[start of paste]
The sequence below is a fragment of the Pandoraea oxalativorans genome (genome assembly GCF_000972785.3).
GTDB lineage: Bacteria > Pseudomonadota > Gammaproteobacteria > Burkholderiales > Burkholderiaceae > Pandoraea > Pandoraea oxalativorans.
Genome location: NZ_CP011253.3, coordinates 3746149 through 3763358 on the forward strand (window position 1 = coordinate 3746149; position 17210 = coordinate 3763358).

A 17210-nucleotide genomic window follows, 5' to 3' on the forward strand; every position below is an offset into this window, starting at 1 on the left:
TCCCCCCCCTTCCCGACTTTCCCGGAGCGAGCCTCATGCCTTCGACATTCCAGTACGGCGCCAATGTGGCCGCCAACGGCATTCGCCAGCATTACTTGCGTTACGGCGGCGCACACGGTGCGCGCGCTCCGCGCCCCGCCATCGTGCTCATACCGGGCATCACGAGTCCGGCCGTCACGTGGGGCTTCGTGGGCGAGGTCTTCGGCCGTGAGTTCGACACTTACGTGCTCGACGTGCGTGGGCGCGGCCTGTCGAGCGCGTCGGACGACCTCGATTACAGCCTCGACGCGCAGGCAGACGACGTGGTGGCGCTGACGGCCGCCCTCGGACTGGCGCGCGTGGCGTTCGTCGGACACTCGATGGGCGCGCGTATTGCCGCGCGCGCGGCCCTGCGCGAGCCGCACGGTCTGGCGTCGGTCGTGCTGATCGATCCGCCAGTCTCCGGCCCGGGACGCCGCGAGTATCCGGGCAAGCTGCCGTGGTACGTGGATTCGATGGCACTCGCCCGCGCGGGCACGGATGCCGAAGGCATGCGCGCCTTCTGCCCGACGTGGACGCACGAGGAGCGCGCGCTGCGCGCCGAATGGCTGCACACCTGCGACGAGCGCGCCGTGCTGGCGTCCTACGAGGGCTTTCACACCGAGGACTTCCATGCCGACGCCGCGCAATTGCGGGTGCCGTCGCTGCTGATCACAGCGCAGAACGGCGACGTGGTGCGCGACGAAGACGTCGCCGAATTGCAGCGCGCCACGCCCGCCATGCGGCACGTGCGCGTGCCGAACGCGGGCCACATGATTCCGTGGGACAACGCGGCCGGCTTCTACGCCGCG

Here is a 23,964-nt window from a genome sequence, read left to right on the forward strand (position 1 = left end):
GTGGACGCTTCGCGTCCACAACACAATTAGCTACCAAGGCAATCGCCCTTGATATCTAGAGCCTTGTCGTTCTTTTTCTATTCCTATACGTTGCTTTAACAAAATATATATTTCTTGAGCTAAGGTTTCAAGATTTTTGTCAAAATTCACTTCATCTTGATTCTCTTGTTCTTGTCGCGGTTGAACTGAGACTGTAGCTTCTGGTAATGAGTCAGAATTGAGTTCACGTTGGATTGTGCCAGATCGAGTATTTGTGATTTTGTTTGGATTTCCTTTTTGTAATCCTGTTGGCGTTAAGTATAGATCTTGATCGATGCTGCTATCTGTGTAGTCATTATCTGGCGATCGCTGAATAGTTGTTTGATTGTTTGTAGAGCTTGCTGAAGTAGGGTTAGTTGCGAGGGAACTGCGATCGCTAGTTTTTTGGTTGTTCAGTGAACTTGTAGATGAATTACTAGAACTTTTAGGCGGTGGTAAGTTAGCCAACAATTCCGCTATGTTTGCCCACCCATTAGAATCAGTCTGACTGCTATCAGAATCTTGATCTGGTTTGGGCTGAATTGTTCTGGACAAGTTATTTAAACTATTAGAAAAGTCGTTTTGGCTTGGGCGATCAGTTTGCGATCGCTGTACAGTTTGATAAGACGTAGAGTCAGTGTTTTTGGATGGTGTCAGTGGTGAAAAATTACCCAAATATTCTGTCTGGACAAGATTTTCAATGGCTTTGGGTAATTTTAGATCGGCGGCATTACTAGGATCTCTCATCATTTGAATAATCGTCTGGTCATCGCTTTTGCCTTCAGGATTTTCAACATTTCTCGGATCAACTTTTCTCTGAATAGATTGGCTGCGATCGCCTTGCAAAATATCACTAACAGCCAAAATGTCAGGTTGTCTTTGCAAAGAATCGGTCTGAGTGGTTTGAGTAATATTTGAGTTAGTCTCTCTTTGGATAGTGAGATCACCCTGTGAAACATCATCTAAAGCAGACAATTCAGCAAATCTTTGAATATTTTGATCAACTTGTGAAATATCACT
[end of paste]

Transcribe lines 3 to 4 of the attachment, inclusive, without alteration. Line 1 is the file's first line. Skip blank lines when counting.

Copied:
Genome location: NZ_CP011253.3, coordinates 3746149 through 3763358 on the forward strand (window position 1 = coordinate 3746149; position 17210 = coordinate 3763358).

A 17210-nucleotide genomic window follows, 5' to 3' on the forward strand; every position below is an offset into this window, starting at 1 on the left: